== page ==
|Call for paid breastfeeding breaks for mothers |
WomenAction 2000 | Live @ the UNGASS!
Latin America & Caribbean
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Live @ UNGASS
Women & Media
STOP PRESS June 7 1pm EST |
At the International Labor Organization confererence in Geneva women from the International Wages for Housework Campaign have won the continuation of paid breastfeeding breaks for mothers in waged work in the ILO convention. The right of mothers to breastfeed and of infants to receive the best care, which begins with breast milk - "the milk of human kindness" - has been undermined by the formula industry to the extent that currently only 1/3 of infants worldwide are fully breastfed, leading to the deaths of 1.5 million children annually. This decision in the face of global market pressure to abolish breastfeeding breaks, points to a turnaround of this life-threatening trend, and establishes that breastfeeding is work worthy of financial remuneration and social support.
As governments at UN renege on commitments, grassroots women launch Women's Global Strike 2001 and Pay Equity Petition to end "No Pay, Low Pay and Overwork"
On the heels of the success of the first Women's Global Strike in 65 countries on March 8, women from grassroots organizations in many countries attending the UN Special Session "Beijing +5", will use the occasion to kick off plans for Global Strike 2001 and to launch the international Pay Equity Now! Petition. The petition exposes and opposes a little-known policy of the US government: opposition to pay equity in international agreements.
The women charge that the UN has become increasingly irrelevant to addressing the realities of most women's lives and has retreated from its commitments on poverty and to reduce women's burden of work. The UN put forward in 1980 the then-stunning statistic that quantified women's exploitation - women and girls do 2/3 of the world's work for 5% of the income. Twenty years later, while a few women are in positions of power, most women are facing the brutality of the global market, with the majority working even harder for less.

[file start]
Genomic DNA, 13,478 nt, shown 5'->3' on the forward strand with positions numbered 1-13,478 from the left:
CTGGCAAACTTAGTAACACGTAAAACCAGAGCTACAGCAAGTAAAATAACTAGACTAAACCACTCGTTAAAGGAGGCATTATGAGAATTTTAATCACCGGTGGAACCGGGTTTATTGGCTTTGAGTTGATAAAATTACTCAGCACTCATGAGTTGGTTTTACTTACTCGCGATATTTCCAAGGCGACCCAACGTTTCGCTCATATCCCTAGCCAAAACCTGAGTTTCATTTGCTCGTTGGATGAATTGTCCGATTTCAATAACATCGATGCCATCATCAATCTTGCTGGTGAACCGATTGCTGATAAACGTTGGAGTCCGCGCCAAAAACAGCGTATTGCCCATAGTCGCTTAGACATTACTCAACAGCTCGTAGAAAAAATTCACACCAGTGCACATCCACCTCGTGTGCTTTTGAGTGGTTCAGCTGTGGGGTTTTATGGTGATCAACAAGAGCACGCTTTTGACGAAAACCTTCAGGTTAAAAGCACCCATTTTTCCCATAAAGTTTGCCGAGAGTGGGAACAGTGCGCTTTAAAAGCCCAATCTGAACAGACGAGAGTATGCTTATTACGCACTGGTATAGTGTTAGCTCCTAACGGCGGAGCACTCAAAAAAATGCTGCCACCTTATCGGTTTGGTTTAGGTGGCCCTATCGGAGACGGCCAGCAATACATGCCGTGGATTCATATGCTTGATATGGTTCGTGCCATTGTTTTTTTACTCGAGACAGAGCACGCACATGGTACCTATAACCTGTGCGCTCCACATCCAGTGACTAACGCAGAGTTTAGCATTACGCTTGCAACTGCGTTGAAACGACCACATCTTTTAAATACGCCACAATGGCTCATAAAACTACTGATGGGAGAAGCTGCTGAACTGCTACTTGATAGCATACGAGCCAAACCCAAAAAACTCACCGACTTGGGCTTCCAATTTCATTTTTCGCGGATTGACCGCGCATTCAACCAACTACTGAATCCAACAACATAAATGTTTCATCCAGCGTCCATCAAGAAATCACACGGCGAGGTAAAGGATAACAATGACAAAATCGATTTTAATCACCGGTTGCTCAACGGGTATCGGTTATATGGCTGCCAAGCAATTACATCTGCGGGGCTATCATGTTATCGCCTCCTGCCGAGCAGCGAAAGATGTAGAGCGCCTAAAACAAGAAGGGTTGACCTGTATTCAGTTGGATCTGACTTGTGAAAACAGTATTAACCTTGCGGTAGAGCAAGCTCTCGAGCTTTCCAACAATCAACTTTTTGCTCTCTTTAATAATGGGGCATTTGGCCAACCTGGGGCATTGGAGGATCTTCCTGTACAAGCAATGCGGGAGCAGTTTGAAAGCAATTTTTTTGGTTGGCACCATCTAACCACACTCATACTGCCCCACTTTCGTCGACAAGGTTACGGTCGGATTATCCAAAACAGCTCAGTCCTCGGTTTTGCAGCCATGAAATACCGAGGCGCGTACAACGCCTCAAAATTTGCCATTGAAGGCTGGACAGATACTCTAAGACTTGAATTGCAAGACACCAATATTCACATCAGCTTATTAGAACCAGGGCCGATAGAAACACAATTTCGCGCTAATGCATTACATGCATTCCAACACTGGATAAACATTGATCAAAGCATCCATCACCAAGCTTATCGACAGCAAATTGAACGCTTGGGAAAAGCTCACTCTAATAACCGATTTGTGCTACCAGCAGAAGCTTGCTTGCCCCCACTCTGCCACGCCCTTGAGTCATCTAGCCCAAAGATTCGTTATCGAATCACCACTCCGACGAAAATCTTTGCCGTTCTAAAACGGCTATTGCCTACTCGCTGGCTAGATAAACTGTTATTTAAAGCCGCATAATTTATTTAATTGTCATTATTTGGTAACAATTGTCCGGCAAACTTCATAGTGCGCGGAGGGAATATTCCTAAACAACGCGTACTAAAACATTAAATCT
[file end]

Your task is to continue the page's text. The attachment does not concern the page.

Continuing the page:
Women opposing the global market face increased repression including rape and murder. Corporate greed reflected in policies of the World Bank, IMF and WTO including structural adjustment programs in Global South, and economic restructuring (e.g. welfare "reform") in the North, has increased women's poverty and workload. And the global market has invaded the UN itself, with numerous UN programs and departments now privatized and supported by corporate funding.
On International Women's Day, March 8, 2000, waged and unwaged women joined the first-ever Women's Global Strike, called and coordinated by the International Wages for Housework Campaign. Speakers from the following countries who took part in strike activities in their countries will discuss plans for Strike 2001: Argentina, India, Ireland, Peru, Spain, Trinidad & Tobago, Uganda, UK, US.
The Pay Equity Now! petition states that "by opposing pay equity in international forums, the US government enables multinational corporations to underpay women everywhere in the global economy". The US has consistently opposed other rights women in waged work including paid breastfeeding breaks, two issues that are at this moment being fought out at the International Labor Organization meeting in Geneva. The International Women Count Network is in Geneva and a representative will give an update at today's press conference and workshop. The US is the only wealthy country where women get no paid maternity leave.
$800 billion a year is spent on military budgets, less than $20 billion on the essentials of life. Strikers are demanding a total change of priorities, to build a world without sexism, racism, ageism or any discrimination. Women's Global Strike:
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